§ 8. Mr. Malcolm Bruce
To ask the Secretary of State for Scotland what representations he has received about the introduction of national tests in primary schools.
§ Mr. Bruce
Will the Secretary of State acknowledge that, having been given the chance to choose, parents are overwhelmingly saying that they do not want his national test and that he should now scrap it in favour of co-operation with parents and teachers to meet the genuine demand for diagnostic testing which everybody wants and which can be integral to the five-to-14 programme? Does he agree that that would be a constructive way forward which showed that he believes in parental choice, even when parents do not choose what he offers?
§ Mr. Lang
The hon. Gentleman was not listening clearly to my answer. The figure that I gave of 100 representations should be compared with the 430,000 children in primary schools. It is clear that the test process is part of the general improvement in the handling of the curriculum and assessment for primary school children. It is very much to their advantage and it benefits children, schools, teachers, parents and Scottish education.
§ Mr. Ingram
Has the Secretary of State studied the detailed survey that has been carried out in my constituency and organised by St. Leonard's PTA? That survey clearly shows that the overwhelming majority of parents are opposed to this scheme. Will he take account of that view and either guarantee here and now that parents will have the right, if they choose, to opt out of the testing or, more importantly, will he scrap the scheme altogether?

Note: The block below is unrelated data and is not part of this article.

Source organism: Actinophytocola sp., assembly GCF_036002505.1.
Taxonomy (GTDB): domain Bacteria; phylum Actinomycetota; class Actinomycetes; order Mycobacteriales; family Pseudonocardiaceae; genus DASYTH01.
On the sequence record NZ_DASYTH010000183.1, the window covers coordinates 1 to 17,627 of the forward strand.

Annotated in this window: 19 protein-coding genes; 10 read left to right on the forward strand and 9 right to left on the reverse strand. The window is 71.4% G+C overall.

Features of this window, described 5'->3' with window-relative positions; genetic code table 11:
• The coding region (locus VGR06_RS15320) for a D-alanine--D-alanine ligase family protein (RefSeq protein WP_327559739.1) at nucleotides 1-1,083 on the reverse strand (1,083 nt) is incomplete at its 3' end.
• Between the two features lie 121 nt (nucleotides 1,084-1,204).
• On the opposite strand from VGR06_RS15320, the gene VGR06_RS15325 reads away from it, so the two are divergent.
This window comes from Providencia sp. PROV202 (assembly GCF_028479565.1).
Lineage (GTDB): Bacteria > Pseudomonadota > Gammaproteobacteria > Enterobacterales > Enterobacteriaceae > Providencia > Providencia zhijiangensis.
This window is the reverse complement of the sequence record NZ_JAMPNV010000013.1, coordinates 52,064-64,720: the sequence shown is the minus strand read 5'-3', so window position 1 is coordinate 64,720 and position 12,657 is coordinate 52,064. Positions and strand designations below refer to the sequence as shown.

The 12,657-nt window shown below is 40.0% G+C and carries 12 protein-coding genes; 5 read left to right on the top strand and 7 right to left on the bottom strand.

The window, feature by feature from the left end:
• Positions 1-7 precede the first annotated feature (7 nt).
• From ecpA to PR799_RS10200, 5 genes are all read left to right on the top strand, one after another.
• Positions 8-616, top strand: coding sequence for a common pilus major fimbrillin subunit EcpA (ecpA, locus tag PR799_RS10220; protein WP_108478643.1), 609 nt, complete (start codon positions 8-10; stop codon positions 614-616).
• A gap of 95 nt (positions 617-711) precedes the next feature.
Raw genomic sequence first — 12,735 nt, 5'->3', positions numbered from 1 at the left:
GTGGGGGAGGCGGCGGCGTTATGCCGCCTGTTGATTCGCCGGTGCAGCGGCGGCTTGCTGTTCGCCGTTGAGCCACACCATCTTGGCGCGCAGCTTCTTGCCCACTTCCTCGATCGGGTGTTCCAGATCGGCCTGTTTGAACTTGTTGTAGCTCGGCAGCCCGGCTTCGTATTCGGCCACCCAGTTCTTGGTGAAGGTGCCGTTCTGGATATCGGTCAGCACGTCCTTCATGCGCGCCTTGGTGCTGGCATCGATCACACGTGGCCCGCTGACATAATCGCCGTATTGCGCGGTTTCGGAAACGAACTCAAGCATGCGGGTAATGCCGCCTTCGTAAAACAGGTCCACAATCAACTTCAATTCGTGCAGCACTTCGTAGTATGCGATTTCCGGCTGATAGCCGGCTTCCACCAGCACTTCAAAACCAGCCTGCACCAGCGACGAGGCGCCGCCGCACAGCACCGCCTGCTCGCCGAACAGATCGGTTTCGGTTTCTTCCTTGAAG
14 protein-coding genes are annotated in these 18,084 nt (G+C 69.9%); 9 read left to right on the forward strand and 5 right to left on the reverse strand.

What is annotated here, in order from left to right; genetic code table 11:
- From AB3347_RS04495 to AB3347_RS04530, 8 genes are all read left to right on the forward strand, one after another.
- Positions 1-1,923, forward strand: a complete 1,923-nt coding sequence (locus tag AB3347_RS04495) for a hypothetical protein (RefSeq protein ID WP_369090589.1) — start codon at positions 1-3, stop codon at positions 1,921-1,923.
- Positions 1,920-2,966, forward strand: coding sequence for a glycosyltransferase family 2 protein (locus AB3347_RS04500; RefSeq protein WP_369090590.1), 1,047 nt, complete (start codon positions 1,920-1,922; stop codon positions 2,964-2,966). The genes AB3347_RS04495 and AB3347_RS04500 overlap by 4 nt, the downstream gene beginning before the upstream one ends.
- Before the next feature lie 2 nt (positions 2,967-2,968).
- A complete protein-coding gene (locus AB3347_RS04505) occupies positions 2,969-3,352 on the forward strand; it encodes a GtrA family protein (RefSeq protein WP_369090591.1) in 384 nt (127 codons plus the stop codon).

§ Mr. Lang
I find the hon. Gentleman's assessment of parental views incredible. These tests are for the benefit of children and Scottish education. They are a small part of an overall and continuing process of assessment and will lead to an improvement in the standards of education in Scottish primary schools.
§ Mr. Worthington
Does the Secretary of State accept the legal opinion of what a regional council should do about informing parents about the test? Is it in accordance with section 28 of the 1980 Act about children being educated in accordance with the wishes of their parents? There should be a tear-off slip on the form to allow parents to decide whether their children should be tested. The parents should be given a choice, and the school and the Secretary of State should abide by the decision of the parents.
§ Mr. Lang
It is reassuring to note that the Opposition are suddenly so concerned about parents' rights in 274 education, having tried so hard for so long to deny them. It is relevant to remind the House that the Opposition did not oppose the regulations about national tests in primary schools, and did not oppose the provision in the Self-Governing Schools Etc. (Scotland) Act 1989 which brought them into being. I think that the Opposition believe, certainly English Opposition Members believe, that testing is a necessary part of education. Teaching without testing is like cooking without tasting or writing without reading. We cannot have one without the other.